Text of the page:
Delays in security clearances hit IT vendors in capital region the hardest, report says

The backlog of background checks — typically more than 200 days for most new hires who need a clearance — has ripple effects throughout the region, according to the Greater Washington Partnership.
Crystal City, Arlington, Virginia
The Crystal City area of Arlington, Virginia. (Getty Images)

The backlog in federal security clearances has a disproportionate effect on digital technology companies in and around the nation’s capital, according to a new report that gathers data on a process that has faced increased scrutiny from lawmakers, the Trump administration and industry.

The Greater Washington Partnership — a “civic alliance of CEOs” from the corridor that stretches from Baltimore to Richmond, Virginia — says that the backlog isn’t just a headache for companies, as they typically wait more than 200 days for a new hire to get a clearance. The delays are also a drain on the regional economy, the report says.

“Though the Capital Region has a deep and diverse digital tech workforce, the region will not reach its full economic potential if its digital tech and security clearance jobs are left unfilled,” the report says, citing 2018 statistics for job openings and the requirements listed for those positions.

The categories of “systems engineer” and “software development engineer” had the highest numbers of openings that also required a clearance, with about 2,700 each in the Capital Region, the report says.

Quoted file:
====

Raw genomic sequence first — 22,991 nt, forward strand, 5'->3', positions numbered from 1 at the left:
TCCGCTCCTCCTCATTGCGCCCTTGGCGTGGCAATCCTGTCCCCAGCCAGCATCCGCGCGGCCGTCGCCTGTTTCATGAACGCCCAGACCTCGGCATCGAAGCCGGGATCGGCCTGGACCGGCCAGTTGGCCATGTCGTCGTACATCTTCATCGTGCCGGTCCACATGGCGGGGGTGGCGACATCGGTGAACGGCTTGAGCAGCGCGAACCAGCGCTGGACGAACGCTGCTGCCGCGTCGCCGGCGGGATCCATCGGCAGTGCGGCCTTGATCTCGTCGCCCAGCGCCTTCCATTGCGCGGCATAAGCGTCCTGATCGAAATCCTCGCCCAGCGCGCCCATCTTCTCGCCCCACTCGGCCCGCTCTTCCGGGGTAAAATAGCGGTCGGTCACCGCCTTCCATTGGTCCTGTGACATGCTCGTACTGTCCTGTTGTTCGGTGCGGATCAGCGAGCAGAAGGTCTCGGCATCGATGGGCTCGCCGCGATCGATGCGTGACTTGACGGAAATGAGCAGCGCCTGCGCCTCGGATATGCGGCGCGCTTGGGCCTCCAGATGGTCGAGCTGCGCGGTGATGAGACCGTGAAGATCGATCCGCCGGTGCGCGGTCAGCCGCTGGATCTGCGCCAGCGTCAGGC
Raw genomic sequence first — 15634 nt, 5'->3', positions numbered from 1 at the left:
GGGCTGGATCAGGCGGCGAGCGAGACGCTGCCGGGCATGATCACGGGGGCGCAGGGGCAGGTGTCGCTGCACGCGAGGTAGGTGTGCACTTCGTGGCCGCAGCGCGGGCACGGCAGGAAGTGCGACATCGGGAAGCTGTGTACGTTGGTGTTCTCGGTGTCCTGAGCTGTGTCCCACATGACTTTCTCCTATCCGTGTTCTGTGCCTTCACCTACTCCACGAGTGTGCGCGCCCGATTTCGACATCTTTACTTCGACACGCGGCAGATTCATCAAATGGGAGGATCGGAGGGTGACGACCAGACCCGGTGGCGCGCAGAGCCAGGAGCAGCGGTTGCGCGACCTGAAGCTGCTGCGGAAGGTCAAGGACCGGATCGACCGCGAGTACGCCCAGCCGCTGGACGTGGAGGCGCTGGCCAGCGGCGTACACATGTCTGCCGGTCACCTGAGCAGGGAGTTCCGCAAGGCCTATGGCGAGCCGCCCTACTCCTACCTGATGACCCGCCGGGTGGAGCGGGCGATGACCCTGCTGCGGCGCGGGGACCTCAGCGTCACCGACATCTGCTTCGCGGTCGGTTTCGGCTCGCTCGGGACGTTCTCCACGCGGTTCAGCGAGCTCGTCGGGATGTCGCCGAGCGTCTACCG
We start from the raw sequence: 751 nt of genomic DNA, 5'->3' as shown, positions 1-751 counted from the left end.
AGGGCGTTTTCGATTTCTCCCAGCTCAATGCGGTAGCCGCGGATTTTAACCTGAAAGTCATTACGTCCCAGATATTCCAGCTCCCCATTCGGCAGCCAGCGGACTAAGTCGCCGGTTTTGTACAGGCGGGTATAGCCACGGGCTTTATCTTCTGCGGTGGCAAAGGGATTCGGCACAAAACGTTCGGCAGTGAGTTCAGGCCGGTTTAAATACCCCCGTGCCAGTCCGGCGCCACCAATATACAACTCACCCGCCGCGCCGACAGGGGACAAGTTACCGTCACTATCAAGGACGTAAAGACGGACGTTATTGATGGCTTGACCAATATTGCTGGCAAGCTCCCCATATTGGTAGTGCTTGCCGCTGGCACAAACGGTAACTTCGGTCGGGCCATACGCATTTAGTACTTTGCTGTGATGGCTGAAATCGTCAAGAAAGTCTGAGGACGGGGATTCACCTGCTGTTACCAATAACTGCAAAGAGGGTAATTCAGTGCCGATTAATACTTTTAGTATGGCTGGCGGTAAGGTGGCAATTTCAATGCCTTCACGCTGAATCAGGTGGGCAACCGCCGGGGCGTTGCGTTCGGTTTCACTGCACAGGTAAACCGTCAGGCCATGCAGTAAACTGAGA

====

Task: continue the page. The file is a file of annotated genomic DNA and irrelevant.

And the employers in the region with the most openings for cleared workers in 2018 reads like a who’s who of the federal IT community: Booz Allen Hamilton (13,634 postings), ManTech (4,331), General Dynamics (4,028), Leidos (2,046) and Northrop Grumman (1,776). The federal government itself had 2,446 openings.

“Security clearances are by far the most highly requested credential for individuals working in digital tech,” the report says.

It offers succinct explanations for the backlog in background checks: “(1) there is higher demand for cleared workers and consequently more workers need clearances, and (2) there is more for background investigators to investigate because there are more second-generation Americans with family members abroad, more communication activity due to social media, and more global connectivity in general, which leads to longer investigations, as investigators track foreign contacts and any potential illegal online activity.”

The Trump administration has taken direct action on speeding up the process, transferring all background checks that had previously been done by the Office of Personnel Management to the Department of Defense. The Defense Information Systems Agency as well as the renamed agency handling the background checks — the Defense Security Service — already have started issuing contracts for improvements to its systems.

Congress has been trying to work on the issue through legislation such as the House and Senate versions of the fiscal 2020 intelligence authorization bill.


Sen. Mark Warner, D-Va., has pushed his own provisions for overhauling the process, and Rep. Will Hurd, R-Texas — a former CIA officer — said earlier this year that he thinks it should take only a few days.

On average a new hire must wait 422 days to get a Top Secret security clearance and 234 days for a Secret clearance, the director of the National Background Investigations Bureau, Charles Phalen, said this July.

The Greater Washington Partnership says it took input from federal talent acquisition officers, executives at top defense and intelligence contractors and other industry officials from the region.

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